MSCA Master Class: Young researchers at Politecnico - 1st episode

"Marie Curie" research grants allow young scientists from all over the world to come to Milan with their projects: how do the grants work? And what are the scientists studying?

Scientific and technological research at Politecnico di Milano has different financing sources: as a public University a lot of the financing comes from the Ministry of Education; external financing is still gaining importance in the last few years, that is support coming from institutions or companies, weighting for around 101 million euros per year (25% of the total budget for research).

Among the institutions most involved in research funding is the European Commission. Since 2014, through the Horizon 2020 program, the Politecnico has received around 186 million euros from the Commission, which were used to fund 426 research projects.

Most are collaborative projects between different research centers. A portion of the funding is instead dedicated to researchers who proved their excellence: among these, the Politecnico has welcomed 34 ERC and 24 Marie Curie Individual Fellowship . These are grants that are granted to individual researchers for particularly promising projects, which concern frontier scientific fields or emerging technologies with great potential for innovation and collective interest.


ERCs are intended for established researchers, already at the top of their scientific fields ( if you are interested in finding out more about the ERC projects that carry out frontier scientific research at the Politecnico di Milano we talked about it on MAP here , here and here ). The Marie Curie grants, on the other hand, are intended for the "second generation"of researchers and are designed to encourage young researchers who deal with these crucial issues.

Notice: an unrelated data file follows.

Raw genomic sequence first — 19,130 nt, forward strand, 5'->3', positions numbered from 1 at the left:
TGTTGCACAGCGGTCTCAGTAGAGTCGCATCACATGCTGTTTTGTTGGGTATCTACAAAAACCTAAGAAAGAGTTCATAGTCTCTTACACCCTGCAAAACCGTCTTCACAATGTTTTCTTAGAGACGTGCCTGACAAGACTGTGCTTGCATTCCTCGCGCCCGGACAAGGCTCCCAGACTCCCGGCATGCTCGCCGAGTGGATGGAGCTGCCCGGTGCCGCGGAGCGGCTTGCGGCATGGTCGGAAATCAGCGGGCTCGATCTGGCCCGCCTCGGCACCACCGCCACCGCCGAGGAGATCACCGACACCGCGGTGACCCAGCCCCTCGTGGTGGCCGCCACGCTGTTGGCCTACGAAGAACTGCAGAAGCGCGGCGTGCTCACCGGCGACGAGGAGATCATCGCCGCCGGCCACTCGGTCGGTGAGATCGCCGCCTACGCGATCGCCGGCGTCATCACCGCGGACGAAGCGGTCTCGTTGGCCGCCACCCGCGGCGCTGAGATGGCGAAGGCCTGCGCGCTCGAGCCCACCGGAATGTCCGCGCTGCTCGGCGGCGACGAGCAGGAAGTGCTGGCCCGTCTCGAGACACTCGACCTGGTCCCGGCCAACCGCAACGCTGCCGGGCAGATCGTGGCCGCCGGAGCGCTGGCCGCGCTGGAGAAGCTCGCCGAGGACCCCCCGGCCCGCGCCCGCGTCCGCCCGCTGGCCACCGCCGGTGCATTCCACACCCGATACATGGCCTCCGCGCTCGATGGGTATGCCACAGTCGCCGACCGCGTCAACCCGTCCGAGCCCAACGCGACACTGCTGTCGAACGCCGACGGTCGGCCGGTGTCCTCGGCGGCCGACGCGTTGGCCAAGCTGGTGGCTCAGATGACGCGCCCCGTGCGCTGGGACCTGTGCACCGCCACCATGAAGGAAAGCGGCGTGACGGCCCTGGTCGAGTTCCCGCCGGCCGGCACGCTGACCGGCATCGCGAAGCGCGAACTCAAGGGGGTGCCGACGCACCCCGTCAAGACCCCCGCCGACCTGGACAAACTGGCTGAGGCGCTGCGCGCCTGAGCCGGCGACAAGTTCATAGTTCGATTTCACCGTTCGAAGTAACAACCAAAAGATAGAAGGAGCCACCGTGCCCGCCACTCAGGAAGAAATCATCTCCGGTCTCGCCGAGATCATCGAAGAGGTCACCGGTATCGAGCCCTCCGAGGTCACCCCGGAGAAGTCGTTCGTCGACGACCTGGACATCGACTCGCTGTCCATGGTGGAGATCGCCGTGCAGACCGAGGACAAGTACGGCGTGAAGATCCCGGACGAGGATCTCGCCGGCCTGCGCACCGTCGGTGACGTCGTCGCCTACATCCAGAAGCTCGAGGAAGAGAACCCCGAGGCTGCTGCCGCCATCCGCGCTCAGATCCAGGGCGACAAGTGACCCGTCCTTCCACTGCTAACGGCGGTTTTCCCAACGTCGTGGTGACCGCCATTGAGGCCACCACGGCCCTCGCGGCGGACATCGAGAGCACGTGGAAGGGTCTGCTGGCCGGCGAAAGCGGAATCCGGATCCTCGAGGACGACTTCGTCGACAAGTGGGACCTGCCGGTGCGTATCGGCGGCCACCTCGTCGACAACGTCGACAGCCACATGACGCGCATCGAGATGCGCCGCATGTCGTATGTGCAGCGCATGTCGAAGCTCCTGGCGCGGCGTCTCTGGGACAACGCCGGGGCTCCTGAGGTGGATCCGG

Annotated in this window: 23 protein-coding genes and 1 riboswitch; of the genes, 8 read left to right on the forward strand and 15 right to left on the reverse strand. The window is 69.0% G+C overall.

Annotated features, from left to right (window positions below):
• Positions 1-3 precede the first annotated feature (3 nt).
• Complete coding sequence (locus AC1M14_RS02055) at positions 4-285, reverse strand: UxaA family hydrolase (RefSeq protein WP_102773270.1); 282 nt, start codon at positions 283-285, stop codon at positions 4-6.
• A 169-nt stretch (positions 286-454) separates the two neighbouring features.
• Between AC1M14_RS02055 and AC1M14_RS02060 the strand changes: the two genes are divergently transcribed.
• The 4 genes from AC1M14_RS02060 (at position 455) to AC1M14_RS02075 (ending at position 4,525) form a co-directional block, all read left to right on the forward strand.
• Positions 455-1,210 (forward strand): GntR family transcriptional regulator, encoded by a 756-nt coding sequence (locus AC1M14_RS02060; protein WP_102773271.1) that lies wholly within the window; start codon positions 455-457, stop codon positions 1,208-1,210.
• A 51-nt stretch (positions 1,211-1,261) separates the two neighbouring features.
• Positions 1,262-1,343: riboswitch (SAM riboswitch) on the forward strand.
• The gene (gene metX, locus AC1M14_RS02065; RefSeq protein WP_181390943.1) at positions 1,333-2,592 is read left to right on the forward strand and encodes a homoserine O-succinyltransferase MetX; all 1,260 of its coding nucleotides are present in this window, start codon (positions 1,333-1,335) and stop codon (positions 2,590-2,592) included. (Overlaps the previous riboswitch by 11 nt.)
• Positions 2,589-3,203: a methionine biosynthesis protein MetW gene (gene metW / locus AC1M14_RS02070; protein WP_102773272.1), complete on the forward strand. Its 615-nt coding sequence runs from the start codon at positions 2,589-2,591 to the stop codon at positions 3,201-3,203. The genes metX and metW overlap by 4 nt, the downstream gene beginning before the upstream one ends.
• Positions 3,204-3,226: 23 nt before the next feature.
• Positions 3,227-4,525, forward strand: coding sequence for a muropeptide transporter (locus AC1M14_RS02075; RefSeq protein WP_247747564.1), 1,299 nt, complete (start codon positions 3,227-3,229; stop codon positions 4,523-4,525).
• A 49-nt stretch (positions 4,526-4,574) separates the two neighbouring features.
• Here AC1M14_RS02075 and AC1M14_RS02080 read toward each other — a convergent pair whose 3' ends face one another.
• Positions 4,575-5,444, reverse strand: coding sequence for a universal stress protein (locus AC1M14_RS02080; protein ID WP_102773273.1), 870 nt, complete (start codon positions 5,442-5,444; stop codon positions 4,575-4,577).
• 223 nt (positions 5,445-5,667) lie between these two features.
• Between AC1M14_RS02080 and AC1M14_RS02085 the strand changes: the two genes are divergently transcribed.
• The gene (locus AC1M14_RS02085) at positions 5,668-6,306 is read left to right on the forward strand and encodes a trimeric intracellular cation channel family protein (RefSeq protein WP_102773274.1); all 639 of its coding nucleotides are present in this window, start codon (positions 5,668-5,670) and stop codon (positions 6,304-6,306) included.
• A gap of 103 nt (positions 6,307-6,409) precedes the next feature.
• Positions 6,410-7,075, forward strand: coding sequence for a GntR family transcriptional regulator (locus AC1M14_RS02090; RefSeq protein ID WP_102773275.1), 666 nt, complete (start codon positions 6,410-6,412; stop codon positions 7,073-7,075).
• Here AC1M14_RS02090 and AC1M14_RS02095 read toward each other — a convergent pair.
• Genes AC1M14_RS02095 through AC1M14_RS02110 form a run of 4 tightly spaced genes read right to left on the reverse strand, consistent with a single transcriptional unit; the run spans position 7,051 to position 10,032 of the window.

Young researchers applying for a “Marie Curie Postdoctoral Fellowship” (MSCA-PF) can submit a project proposal in collaboration with a European research center and under the supervision of a scientific director who is part of it.

The best universities attract the best candidates, also thanks to the support of the supervisors: “older” scientists, with experience in the specific field, able to guide the winners in the various steps of the research project, which usually lasts 2 or 3 years.

Attracting young researchers with an international profile is important for the Politecnico, as explained by Donatella Sciuto, Vice-Rector and delegate of the Rector for research in an interview with Alumni: “they bring new life in the research system. They have passion, energy, new ideas and time to devote vertically and intensively to very specific problems and themes. In the 2017-2020 strategic plan, we had the goal of hiring 100 new researchers, a goal that has been achieved and exceeded. For 2020-2022 we would like to increase the number of researchers of an extra 20%.


In order to acheive this goal, Politecnico has launched a talent development program to support young people and make them more competitive in the acquisition of European grants and in general on the international research scene. One of the actions envisaged in the strategic plan is the MSCA Master Class , a training course designed for potential MSCA Postdocs, who can obtain support from the University and expert supervisors during the writing the proposal and submitting it in response to the call from the European Commission.

Only the best candidates are admitted to the Master Class, which maximizes their chances of success and at the same time encourages them to rely on the Politecnico di Milano.

Since 2014 24 MSCA researchers were welcomed in the University. We'll learn more about them in the next episode!

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